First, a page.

Mt of Olives 012Second, Jerusalem is described as the place “to which the tribes go up” (v. 4). The place to which the nation would go to worship Yhwh was anticipated in Deuteronomy 12; it was confirmed to be Jerusalem at the end of 2 Samuel. Interestingly, v. 4 uses the verb for “go up” that is also used within the titles of the Songs of Ascents. The general conclusion can therefore be made that these songs were perhaps intended to speak of the congregation’s going up to Jerusalem. At the same time, this may have not just a physical understanding of returning to Jerusalem as part of the nation’s responsibility during the feasts, but it may also join in the larger hope of the Psalter for the culmination of David’s kingdom by the Son, in whom the nation and the nations will find their refuge (see Ps 2:12).

However, the immediate purpose for going up to Jerusalem is to fulfill a decree that Israel was to be a nation that came to Jerusalem for the purpose of giving thanks to Yhwh. V. 4 speaks of Jerusalem as the city “to which the tribes go up, the tribes of the Lord, as was decreed for Israel, to give thanks to the name of the Lord.” The pattern established for God’s people was to travel to the central location where Yhwh would be worshiped. Although not specifically decreed in a particular passage, this expectation of giving thanks was centered on “the name of Yhwh,” a phrase that is often used of David’s and Solomon’s building of a house “for the name of Yhwh” (see e.g. 1Kgs 8:17; 1Chr 22:7).

Third, Jerusalem was the place where thrones of justice were established. V. 5 states, “There thrones for judgment were set, the thrones of the house of David.” By using poetic parallelism in which the first line is further described by the second, the thrones for judgment are identified as the thrones set up for the house of the David. Here, David anticipates a series of kings, a series of thrones, as part of his house. An important responsibility of those who would sit on those thrones is to administer justice (see Psalm 72 and Isaiah 11). In the prophetic promises regarding the kingdom of David and his sons, Jerusalem would be the place where Yhwh judges the nations (see e.g. Isaiah 2). This continues the pattern that David sees established in his days and in the days of his sons.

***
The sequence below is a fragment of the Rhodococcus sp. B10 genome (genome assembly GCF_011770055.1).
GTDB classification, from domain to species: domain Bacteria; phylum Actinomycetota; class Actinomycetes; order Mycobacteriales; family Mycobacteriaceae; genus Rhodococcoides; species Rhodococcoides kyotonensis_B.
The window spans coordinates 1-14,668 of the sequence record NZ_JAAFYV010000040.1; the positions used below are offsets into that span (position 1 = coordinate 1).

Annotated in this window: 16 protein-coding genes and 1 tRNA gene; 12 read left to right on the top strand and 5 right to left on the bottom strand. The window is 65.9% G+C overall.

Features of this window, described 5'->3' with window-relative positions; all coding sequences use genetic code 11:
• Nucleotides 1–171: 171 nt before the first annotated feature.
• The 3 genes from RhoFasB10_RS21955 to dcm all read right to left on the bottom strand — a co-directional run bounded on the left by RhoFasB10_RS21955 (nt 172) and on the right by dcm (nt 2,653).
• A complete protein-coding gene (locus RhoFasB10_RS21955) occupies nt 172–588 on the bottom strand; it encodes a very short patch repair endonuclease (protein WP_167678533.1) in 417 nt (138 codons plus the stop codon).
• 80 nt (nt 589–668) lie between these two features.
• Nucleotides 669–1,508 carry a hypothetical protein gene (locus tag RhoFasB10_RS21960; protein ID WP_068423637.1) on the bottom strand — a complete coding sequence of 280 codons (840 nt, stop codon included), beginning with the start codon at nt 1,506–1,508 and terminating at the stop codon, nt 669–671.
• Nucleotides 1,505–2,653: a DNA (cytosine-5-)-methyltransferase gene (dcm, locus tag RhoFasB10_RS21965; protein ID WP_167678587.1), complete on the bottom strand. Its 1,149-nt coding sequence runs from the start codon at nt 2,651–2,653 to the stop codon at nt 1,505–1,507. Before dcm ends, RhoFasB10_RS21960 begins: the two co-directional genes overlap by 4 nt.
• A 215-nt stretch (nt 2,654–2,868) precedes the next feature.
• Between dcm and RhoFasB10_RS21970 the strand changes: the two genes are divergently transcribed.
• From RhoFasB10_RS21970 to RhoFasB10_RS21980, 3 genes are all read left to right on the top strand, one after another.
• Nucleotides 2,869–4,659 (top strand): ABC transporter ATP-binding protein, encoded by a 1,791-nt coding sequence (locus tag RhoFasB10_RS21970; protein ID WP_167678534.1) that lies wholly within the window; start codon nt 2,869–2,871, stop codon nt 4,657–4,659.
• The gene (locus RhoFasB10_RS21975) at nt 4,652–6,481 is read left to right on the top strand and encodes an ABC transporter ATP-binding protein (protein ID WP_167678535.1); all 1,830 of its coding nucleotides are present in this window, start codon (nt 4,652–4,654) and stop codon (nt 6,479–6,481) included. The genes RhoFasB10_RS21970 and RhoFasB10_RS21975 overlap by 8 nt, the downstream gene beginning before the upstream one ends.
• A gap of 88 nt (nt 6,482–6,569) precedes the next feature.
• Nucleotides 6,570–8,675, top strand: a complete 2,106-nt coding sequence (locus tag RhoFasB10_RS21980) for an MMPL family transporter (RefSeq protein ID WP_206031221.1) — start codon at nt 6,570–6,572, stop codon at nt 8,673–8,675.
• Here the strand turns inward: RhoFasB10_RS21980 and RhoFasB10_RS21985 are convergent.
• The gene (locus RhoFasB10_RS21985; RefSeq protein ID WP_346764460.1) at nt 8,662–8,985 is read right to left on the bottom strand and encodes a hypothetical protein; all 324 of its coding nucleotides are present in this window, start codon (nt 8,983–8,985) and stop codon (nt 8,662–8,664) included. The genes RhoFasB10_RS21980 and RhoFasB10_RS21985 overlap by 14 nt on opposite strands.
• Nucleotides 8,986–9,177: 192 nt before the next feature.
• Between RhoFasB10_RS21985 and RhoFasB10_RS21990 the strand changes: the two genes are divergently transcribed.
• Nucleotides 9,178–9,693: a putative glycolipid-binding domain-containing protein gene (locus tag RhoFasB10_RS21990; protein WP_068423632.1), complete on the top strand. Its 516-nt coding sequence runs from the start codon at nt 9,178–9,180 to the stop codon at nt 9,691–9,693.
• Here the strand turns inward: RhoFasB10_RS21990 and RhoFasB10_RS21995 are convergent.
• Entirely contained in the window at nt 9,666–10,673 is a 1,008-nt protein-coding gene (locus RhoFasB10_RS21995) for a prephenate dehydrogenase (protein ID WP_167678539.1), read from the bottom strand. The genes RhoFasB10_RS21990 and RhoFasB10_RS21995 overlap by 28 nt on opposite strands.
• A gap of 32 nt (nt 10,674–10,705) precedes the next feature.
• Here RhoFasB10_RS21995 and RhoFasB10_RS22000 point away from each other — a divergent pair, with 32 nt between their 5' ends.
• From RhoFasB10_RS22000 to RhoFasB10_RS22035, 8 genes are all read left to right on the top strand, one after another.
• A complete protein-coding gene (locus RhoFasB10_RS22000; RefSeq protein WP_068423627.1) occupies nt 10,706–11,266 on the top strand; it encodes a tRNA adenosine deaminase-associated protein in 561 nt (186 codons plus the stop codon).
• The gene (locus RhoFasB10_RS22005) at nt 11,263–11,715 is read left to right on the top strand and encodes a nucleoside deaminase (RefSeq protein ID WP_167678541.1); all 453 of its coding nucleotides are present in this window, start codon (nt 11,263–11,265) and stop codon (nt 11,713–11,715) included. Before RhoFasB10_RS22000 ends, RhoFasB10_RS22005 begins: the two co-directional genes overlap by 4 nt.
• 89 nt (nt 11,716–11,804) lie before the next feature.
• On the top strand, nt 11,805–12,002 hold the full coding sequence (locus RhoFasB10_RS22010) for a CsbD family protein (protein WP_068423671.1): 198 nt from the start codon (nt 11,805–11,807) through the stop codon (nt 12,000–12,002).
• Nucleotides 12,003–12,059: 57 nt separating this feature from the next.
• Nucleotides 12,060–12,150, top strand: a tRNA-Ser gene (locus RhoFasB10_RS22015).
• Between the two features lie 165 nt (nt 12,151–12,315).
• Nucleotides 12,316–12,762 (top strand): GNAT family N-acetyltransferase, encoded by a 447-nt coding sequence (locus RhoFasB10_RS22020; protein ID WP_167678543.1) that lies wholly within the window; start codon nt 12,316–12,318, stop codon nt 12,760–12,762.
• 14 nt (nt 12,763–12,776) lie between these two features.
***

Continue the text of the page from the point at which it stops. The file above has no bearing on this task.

In that David describes in vv. 3–5 the security, the true worship, and the administration of justice to be found in Jerusalem, this provides the proper basis from which to make the requests of vv. 6–7:

Pray for the peace of Jerusalem! “May they be secure who love you!
Peace be within your walls and security within your towers!”

David beckons the readers to pray for the peace of Jerusalem, and he provides the words that they should pray.[5] For Jerusalem to be this haven of rest, it must be characterized by peace, a theme that has already been established in the Songs of Ascents (see e.g. 120:6–7). As such, Psalm 122 joins the chorus of reflection on the Priestly Blessing in expressing peace from Yhwh as specifically related to Jerusalem and the security (or perhaps prosperity) that she provides.

David closes his psalm with two commitments. First, in v. 8 he calls upon himself to speak: “For my brothers and companions’ sake I will say, ‘Peace be within you!’” Peace in Jerusalem will mean security not just for the future of his kingdom, but also for those who are his brothers and friends. Second, in v. 9 he calls upon himself to seek the good of the city: “For the sake of the house of the Lord our God, I will seek your good.” So David, the king, commits himself (1) to promote peace and (2) to work for the good of Jerusalem. Moreover, he focuses on those who populate his kingdom and the house of Yhwh, the God who is personally related to David’s people (“our God”).